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Sunday, September 3, 2017


Whimsically wonderful - truly a wonderful night of thoroughly entertaining dance. (Review by Verne Rowin Munsamy)

INTRODANS aren't novices to the stages of Jomba! as they have partnered with Flatfoot Dance Company to create several dance works in the past. Friday night's performance, Wonderland, saw the Holland based dance company flaunt their contemporary technique in six dance works ranging from 5 to 30 minutes in length.

The first piece was titled The Debate, choreographed by the company’s founder Ton Wiggers. The choreography establishes a pas de deux dance battle between the sexes. The music resembled the percussions sounds of Classical Indian Kathak which made for appealing viewing on this powerful, short display of fluttering dance.

The second piece, Three, choreographed by Robert Battle (artistic director of Alvin Ailey American Dance Theater) used a very different techno beat and showcased a more energetic and bouncy style that thrusts us into a 'muscular jam session'. There were vast contrasts between the duets and the solos and more attention was spent on complex hand and feet work.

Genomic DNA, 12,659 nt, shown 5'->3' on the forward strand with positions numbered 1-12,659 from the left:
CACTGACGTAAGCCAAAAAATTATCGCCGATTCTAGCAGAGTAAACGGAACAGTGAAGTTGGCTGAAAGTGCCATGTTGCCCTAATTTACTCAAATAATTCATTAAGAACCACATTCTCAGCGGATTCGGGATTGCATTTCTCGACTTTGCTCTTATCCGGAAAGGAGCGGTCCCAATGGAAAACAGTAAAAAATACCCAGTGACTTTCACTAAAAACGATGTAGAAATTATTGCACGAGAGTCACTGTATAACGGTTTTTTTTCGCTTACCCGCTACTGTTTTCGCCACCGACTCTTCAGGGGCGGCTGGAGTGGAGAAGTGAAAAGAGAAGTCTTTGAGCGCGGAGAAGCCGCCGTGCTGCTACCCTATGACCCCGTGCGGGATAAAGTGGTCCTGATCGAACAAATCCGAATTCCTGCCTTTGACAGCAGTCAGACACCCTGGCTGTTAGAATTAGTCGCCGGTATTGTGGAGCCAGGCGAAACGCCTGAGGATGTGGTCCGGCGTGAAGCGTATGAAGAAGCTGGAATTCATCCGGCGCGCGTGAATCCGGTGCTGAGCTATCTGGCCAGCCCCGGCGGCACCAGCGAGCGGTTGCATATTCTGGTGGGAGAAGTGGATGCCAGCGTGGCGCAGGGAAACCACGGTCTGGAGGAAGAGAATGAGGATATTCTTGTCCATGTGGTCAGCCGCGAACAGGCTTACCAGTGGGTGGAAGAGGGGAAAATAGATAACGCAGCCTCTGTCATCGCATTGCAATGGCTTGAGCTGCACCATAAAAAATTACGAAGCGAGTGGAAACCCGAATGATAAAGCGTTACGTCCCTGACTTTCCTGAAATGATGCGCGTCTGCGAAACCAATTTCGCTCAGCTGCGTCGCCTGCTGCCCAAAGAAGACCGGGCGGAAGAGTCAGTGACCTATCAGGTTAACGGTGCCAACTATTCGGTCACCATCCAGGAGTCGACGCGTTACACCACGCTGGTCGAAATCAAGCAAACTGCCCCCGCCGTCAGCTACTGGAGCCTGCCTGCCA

The third work, a solo entitled Ella, was the second of three pieces choreographed by Battle. This fast-paced, high energy, jazzy routine was very theatrical and animated. The soloist was remarkable in commanding the vast open stage and filling it with loads of stage presence and pizazz. The open movement is rousing and inviting. In his third piece, Takademe, Battle creates another solo but this time fusing contemporary and classical Kathak dance styles. While the footwork resembled that of Kathak the hands and arms were more free and ferocious. The rhythm was very angular and followed the Kathak form.

The fifth piece, Malasangre, was choreographed and designed by Cayetano Soto. The spotted lighting design danced along to the samba rhythms accompanied by the duets of the dancers. The sultry music was paired well with the sensual choreography and exciting lifts. The choreography was crisp, clean and confident. I particularly enjoyed the costumes designed by Soto.

The last work, Black Cake, was choreographed by Hans van Manen and saw all 12 of the dancers on stage. It was a delightful way to cap the night as it was more quirky and lighthearted in relation to the five pieces that preceded it. The piece was gentle and provocative while elegant and drunk all at the same time. It was almost like a sexy tango that showcased the strengths of the dance company. It was truly a wonderful night of thoroughly entertaining dance that reminded us of classical ballet technical but at the same time charting new territories in dance movement and fusion. - Verne Rowin Munsamy